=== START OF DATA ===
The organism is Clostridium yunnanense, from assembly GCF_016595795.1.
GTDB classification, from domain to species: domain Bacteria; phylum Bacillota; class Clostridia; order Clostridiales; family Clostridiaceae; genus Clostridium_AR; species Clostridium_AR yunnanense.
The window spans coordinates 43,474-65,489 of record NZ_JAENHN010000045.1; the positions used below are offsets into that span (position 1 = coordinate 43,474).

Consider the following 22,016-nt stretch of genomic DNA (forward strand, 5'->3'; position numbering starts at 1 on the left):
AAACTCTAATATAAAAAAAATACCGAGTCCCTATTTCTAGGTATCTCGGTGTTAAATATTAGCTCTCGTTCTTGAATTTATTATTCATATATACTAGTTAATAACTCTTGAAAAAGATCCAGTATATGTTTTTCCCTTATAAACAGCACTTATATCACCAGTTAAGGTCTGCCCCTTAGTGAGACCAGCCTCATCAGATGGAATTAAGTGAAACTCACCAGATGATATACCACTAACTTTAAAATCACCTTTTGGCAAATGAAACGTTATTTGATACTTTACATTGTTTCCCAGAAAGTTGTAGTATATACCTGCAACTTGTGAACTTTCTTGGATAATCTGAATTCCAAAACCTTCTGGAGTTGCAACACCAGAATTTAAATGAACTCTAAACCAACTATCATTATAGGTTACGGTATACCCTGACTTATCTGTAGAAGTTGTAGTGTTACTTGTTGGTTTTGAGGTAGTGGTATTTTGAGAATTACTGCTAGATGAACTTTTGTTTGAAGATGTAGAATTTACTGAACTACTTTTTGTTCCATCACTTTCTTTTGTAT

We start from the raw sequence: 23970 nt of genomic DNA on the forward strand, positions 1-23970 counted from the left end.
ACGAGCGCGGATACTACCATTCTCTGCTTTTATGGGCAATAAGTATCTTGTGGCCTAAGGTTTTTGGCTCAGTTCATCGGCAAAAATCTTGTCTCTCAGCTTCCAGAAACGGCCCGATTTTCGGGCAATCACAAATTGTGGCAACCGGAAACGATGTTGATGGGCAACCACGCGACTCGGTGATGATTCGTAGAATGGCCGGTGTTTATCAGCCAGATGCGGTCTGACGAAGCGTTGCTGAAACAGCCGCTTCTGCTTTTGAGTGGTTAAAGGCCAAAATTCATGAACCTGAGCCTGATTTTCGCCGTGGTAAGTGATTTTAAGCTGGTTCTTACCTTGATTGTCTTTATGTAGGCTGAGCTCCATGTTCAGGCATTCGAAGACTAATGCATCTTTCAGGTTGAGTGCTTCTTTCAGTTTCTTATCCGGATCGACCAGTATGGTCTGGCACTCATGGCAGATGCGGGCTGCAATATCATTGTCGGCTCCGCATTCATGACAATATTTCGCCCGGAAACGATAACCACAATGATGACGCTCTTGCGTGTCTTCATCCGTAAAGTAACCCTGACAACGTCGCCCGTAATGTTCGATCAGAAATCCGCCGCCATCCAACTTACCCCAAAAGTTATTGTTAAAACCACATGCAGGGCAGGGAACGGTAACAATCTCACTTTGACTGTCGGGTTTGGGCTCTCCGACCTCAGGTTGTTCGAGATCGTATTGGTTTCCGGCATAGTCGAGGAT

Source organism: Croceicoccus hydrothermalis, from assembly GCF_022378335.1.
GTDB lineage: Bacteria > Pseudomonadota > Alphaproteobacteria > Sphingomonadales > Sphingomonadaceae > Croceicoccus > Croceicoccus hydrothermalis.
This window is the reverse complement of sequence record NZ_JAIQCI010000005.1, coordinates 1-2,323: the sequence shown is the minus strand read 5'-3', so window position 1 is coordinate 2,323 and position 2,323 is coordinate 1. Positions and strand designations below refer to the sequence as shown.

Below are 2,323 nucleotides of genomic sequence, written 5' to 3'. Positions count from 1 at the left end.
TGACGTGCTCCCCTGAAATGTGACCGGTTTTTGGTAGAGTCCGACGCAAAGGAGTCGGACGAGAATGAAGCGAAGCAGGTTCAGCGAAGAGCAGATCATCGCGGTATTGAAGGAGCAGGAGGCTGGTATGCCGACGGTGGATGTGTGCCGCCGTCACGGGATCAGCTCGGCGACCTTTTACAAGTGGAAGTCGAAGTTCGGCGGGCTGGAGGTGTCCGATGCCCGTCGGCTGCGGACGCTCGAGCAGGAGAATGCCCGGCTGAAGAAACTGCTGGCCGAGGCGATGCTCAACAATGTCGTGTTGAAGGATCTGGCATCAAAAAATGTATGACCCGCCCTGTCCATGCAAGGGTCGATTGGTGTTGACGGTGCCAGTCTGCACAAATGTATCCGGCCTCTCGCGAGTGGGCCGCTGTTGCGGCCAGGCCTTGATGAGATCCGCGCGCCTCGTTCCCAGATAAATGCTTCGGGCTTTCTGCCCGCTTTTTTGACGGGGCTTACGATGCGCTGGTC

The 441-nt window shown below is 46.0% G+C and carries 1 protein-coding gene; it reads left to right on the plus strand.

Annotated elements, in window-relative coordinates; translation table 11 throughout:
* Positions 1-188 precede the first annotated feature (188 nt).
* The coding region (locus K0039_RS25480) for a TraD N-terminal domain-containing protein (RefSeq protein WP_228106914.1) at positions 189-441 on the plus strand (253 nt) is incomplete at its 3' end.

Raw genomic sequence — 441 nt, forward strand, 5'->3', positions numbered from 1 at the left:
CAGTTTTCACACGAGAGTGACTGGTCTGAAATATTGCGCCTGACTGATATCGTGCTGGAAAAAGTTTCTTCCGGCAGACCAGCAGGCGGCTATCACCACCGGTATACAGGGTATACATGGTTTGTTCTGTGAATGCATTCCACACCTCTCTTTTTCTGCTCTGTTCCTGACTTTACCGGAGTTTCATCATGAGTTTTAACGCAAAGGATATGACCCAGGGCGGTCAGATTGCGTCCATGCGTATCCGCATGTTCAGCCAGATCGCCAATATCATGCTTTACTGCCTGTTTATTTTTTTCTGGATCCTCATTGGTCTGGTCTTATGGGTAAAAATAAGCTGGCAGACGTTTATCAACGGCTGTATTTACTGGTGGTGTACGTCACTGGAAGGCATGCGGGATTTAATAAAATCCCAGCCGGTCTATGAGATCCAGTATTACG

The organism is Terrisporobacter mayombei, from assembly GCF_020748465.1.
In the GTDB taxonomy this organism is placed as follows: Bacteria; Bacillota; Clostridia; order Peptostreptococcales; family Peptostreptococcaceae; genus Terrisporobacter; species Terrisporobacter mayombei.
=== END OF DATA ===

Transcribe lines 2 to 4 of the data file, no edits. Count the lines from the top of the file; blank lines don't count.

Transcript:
GTDB classification, from domain to species: domain Bacteria; phylum Bacillota; class Clostridia; order Clostridiales; family Clostridiaceae; genus Clostridium_AR; species Clostridium_AR yunnanense.
The window spans coordinates 43,474-65,489 of record NZ_JAENHN010000045.1; the positions used below are offsets into that span (position 1 = coordinate 43,474).

Consider the following 22,016-nt stretch of genomic DNA (forward strand, 5'->3'; position numbering starts at 1 on the left):